Despite a large military arsenal - opposition activists reported several Scud missiles being fired at unknown targets from an army base north of Damascus - Assad's forces appeared to be on the defensive in many parts of the country.

The army and a plethora of security forces remain entrenched in fortress-like bases in Damascus and the provincial capitals, where their advantages in air power and heavy weaponry have kept the opposition from taking over the major cities.

Jarrah air base, 60 km (40 miles) east of Aleppo, came under the control of rebel units who have been surrounding it for weeks, and the highway linking Aleppo to the east of the country is in opposition hands, the Sham News Network said.

Video footage showed fighters from the Islamic Free Syria Movement inspecting the airport. Several fighter jets were shown on the ground at the airport and in concrete shelters.

Abu Abdallah Minbij, one of the opposition commanders who planned the attack on the airport, said by phone that two operational MiG jets and ammunition were found intact at the base, along with 40 disused fighter jets.

"The airport was being used to bomb northern and eastern rural Aleppo. By capturing it, we have cut the regime's supply line from Aleppo to the east," Minbij said.

He said the army will now struggle to send reinforcements to stop a rebel advance in the adjacent Raqqa province, where rebels have captured the country's largest hydro-electric dam this week.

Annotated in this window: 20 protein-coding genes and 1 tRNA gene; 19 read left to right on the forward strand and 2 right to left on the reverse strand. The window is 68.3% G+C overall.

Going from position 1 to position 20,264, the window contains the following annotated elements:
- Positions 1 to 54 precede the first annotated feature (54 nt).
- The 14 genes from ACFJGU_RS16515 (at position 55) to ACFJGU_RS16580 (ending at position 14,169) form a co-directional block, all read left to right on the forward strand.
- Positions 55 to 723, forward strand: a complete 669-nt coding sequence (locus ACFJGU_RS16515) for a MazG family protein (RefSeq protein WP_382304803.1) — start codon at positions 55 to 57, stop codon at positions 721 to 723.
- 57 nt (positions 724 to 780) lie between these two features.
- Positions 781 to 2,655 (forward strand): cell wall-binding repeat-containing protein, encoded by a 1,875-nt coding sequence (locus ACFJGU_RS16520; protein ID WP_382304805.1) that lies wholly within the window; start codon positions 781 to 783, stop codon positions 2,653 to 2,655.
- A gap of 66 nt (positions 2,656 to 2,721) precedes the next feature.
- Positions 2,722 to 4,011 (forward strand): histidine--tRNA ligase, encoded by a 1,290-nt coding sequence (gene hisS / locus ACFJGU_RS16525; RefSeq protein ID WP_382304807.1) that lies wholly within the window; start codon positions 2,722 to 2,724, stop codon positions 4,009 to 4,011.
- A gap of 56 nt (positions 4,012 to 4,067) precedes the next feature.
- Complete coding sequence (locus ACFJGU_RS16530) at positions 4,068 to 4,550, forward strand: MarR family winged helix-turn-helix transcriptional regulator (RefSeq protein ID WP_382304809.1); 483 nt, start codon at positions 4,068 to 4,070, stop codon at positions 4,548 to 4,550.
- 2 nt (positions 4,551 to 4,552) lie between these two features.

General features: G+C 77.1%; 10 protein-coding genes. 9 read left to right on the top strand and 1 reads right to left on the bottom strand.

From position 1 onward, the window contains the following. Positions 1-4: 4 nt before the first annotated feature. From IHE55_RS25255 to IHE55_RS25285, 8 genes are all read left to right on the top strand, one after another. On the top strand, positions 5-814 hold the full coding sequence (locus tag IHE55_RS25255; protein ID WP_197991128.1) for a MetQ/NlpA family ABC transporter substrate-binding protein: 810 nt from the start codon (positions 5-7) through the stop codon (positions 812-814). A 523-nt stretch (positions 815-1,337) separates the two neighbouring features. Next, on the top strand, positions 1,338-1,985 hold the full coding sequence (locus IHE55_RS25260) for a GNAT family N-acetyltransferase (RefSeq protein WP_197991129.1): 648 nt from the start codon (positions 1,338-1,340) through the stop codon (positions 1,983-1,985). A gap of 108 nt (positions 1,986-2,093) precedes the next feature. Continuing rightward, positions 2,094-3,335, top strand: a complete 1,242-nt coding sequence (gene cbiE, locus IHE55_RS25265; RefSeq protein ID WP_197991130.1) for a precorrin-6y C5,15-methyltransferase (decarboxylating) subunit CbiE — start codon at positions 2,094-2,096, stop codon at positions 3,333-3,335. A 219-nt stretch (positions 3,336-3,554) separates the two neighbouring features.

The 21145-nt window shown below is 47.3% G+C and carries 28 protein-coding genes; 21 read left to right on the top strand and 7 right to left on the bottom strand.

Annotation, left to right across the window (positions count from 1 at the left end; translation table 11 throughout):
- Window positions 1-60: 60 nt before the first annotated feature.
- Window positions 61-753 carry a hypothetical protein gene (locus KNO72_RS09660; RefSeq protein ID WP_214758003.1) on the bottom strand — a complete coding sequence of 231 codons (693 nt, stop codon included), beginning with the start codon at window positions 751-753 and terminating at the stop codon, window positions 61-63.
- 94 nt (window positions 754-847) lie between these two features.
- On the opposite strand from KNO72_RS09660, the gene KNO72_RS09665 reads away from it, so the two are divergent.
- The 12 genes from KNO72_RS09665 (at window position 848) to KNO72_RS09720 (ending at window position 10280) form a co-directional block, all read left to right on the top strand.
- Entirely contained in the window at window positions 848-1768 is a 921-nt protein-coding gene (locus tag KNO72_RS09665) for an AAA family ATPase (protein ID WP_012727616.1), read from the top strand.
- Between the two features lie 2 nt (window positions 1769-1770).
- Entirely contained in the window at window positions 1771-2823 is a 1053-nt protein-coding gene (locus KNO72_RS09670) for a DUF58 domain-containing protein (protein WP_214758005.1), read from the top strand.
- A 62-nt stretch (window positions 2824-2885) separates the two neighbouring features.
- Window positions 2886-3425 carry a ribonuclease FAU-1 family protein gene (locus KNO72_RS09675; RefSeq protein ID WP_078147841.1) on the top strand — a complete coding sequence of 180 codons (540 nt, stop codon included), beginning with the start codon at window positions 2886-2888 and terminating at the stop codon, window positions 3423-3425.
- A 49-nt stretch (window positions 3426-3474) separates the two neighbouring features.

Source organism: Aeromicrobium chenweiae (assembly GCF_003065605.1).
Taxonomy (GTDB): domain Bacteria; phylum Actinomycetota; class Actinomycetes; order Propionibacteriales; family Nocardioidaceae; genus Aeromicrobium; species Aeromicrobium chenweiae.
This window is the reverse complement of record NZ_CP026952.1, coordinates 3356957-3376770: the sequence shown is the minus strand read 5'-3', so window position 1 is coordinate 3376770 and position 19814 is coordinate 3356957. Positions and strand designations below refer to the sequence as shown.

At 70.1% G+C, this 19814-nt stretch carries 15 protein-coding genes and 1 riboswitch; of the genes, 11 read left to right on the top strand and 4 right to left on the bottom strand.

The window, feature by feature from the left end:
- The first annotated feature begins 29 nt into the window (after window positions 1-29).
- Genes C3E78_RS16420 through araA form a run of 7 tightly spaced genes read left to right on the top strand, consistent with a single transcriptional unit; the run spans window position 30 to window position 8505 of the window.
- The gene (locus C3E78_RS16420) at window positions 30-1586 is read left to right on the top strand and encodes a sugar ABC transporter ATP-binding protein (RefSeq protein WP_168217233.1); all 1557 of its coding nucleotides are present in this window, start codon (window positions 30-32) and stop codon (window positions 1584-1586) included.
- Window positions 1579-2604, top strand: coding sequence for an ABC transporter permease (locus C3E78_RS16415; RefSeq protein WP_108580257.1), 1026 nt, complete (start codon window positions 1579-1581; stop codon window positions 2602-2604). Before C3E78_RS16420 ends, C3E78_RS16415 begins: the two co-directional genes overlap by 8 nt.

In Sfeira, a nearby town in rural Aleppo, footage showed opposition fighters surrounding a captured tank in the middle of the town, with the body of three soldiers on the ground.

Assad's father, the late President Hafez al-Assad, used carrot and stick tactics to build alliances with the Sunni Muslim tribes in rural Aleppo and in Raqqa and Deir al-Zor to the east that cemented the decades long domination of his Alawite minority on the country.

But most of the alliances between the ruling minorities have broken down since the 22-month uprising erupted in March 2011.

Opposition activists said Liwa al-Islam, the largest rebel unit in the area, has thousands of fighters belonging to tribes that have abandoned Assad, such as the Anzeh tribe, which extends to Saudi Arabia.

They said the focus of rebel operations in Aleppo the last few weeks have been to neutralise four airports in the province, including Jarrah, which have been also used as artillery bases to shell surrounding rebel-held countryside and towns.

"The airports have been a source of aerial bombardment and indiscriminate shelling on rural Aleppo and on the city itself," activist Abu Louay al-Halabi said by phone from Aleppo.

He said rebels have hit planes on the ground belonging to two squadrons based in the airport of Minbij, 70 km (45 miles) northeast of Aleppo and overran several buildings in Nairab airport, which is adjacent to the city and remains in government hands.

"Once the airports are neutralised, the opposition's grip on Aleppo will become less tenuous and the fighters can concentrate on taking the whole city," Halabi said.

(Reporting by Khaled Yacoub Oweis; Editing by Peter Graff)